Hummingbird Fall Migration

source: Journey North


Track Hummingbird Migration

Fall Migration Begins Soon Fewer hours of daylight trigger hormonal changes that cause an urge to fuel up and fly south. Most hummingbirds that breed in the U.S. and Canada winter in Mexico and Central America. Recent studies also indicate that hummingbirds of a dozen different species spend winter in the US. along the Gulf coast and into Georgia, Florida, and the Carolinas. Many questions remain. Help scientists, researchers and land managers answer pressing questions by continue to submit your hummingbird observations this fall.

Eating Dawn to Dusk Hummingbirds use a lot of energy — darting among flowers, hovering at feeders, and flying long distances. They burn energy so fast that they need to eat 1.5 to 3 times their weight in food each day. If you live in the northern latitudes, your backyard hummingbirds will leave while nectar-rich flowers are still in bloom and feeders are full.

Watch your hummingbirds go on a feeding frenzy before leaving their breeding grounds. They will feed often and intensely for days in a state called hyperphagia. Hummingbirds start feeding as early as forty-five minutes before sunrise and keep eating until dusk. They balance their diet with insects and spiders — necessary sources of protein. Hummingbirds will double their weight as they prepare to fly hundreds or even thousands of miles. To gather enough nectar to meet their high energy needs, hummingbirds must visit hundreds of flowers every day. One hummer can visit as many as two hundred flowers in fifteen minutes!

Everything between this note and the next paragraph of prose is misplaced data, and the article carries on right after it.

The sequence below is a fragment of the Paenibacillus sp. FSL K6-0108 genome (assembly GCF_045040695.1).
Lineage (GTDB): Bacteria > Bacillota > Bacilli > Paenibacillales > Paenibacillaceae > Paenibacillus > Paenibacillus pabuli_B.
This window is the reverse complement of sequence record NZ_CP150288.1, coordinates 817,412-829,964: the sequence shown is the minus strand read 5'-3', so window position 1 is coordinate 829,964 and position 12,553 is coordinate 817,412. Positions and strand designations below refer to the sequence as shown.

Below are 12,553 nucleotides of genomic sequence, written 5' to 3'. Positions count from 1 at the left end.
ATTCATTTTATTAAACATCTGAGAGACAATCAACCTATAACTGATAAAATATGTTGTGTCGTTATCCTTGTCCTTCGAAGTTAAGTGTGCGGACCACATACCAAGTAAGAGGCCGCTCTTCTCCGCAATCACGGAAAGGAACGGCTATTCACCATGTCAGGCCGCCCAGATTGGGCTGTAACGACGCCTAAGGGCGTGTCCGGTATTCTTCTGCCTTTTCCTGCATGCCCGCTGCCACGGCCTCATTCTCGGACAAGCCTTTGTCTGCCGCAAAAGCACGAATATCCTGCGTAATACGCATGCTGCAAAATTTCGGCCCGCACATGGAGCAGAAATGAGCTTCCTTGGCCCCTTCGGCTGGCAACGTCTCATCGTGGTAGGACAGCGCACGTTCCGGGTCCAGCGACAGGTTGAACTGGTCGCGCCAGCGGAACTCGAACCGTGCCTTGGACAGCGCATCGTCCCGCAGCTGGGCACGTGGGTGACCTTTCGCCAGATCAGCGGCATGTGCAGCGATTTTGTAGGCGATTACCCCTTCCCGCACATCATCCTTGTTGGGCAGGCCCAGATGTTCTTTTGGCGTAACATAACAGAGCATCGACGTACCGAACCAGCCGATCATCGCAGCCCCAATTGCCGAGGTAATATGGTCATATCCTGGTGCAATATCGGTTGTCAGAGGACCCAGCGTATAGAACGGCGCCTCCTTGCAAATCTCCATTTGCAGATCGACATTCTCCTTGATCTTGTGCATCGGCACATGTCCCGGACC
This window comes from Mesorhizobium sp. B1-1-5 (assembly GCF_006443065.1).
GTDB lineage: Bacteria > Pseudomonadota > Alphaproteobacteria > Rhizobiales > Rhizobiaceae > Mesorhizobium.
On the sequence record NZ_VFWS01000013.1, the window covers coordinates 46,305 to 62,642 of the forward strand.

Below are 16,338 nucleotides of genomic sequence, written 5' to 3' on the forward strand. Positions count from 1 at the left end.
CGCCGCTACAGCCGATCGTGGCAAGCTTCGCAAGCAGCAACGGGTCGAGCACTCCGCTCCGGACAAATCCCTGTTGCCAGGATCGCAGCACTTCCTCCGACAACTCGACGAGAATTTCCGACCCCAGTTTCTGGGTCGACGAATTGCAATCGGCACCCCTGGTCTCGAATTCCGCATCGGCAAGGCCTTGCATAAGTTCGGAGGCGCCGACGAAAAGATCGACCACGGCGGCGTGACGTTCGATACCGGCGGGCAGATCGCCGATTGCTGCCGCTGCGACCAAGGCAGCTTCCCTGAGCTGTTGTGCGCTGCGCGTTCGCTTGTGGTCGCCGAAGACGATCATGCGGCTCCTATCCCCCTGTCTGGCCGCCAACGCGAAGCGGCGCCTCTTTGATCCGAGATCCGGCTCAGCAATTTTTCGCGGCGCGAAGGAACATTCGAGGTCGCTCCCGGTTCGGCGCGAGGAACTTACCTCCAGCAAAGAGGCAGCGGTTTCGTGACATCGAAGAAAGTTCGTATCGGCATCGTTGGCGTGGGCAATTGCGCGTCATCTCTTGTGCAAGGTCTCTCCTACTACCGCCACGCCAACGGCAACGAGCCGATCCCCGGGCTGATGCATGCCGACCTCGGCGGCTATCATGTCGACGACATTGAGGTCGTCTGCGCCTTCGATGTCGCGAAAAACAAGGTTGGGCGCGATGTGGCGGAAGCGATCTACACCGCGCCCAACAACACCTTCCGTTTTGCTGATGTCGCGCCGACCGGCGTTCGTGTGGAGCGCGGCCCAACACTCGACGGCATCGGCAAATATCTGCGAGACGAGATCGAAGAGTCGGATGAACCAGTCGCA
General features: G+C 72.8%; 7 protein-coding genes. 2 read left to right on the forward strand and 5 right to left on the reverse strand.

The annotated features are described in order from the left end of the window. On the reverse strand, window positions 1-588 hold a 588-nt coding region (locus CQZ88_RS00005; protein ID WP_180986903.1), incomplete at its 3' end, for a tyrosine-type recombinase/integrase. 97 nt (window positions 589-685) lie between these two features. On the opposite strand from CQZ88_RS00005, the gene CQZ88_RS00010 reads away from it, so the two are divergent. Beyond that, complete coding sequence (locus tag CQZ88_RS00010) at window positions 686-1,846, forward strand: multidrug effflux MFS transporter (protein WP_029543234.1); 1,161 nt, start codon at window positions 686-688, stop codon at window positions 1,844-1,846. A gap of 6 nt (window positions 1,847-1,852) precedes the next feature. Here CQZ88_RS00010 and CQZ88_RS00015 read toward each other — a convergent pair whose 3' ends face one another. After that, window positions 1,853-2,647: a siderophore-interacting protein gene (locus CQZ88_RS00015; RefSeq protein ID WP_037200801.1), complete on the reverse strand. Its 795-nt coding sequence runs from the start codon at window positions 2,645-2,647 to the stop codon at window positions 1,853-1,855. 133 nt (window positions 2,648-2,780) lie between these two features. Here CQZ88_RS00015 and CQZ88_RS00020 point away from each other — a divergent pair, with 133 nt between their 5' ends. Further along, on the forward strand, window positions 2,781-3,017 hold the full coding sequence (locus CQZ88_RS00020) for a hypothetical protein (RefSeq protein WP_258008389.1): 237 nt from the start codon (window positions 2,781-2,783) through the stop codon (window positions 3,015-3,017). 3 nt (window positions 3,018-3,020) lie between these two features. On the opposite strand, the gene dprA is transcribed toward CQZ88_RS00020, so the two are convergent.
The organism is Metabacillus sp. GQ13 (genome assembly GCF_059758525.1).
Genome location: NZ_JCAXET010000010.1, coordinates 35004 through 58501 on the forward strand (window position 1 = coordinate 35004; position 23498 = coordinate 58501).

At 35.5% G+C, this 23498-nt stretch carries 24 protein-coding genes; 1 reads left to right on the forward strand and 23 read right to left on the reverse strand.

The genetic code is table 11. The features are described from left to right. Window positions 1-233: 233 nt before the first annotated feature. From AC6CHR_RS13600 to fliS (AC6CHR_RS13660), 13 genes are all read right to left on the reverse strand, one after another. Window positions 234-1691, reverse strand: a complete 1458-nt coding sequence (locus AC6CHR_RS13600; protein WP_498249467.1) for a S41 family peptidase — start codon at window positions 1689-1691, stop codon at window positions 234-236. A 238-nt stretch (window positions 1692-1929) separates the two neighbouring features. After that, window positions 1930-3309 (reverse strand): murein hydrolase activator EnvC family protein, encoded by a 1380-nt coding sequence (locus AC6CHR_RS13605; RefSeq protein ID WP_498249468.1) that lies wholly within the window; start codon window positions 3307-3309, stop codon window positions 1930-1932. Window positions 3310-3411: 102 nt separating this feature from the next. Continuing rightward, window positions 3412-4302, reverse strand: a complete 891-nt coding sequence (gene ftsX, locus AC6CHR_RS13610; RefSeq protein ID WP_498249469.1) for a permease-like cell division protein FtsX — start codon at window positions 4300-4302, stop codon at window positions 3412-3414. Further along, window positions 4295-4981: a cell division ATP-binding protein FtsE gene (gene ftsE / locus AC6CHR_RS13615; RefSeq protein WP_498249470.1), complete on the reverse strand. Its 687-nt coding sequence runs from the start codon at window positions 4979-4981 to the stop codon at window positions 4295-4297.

The Migration Pathway

Hummingbirds must find blooming flowers all along the migration pathway. They travel while their food supply is readily available — before flowers go out of bloom or are damaged by frost. This is why hummingbirds are among the first birds to migrate in the fall.

Hummingbird migration is a stop and go journey. Banding has shown that migrating hummingbirds have great fidelity to their migration routes. Amazingly, banders have reported annual encounters with banded birds on the same day each year. The exact guidance system is unknown, but it seems mainly instinctive.

Adult male hummingbirds are the first to leave breeding ranges. Adult females are the next, followed shortly by juveniles. Some males leave as early as July and August, but most hummingbirds depart towards the end of August and beginning of September.

By leaving earlier than the females and immature birds, the males won’t be competing for fading fall blossoms and other food sources. Newly-fledged birds need the time to mature and gain fat reserves before flying off on their first migration south. More food will also be available along the migration trail when hummers leave at different times.

Hummingbirds migrate alone, not as a group, so they do not necessarily learn routes from one another. The juvenile hummingbirds migrate along the same routes and winter in the same places their ancestors have. These wondrous tiny birds leave researchers much to discover!



Report and follow hummingbird migration:

https://maps.journeynorth.org/map/?map=hummingbird-adult-male&year=2021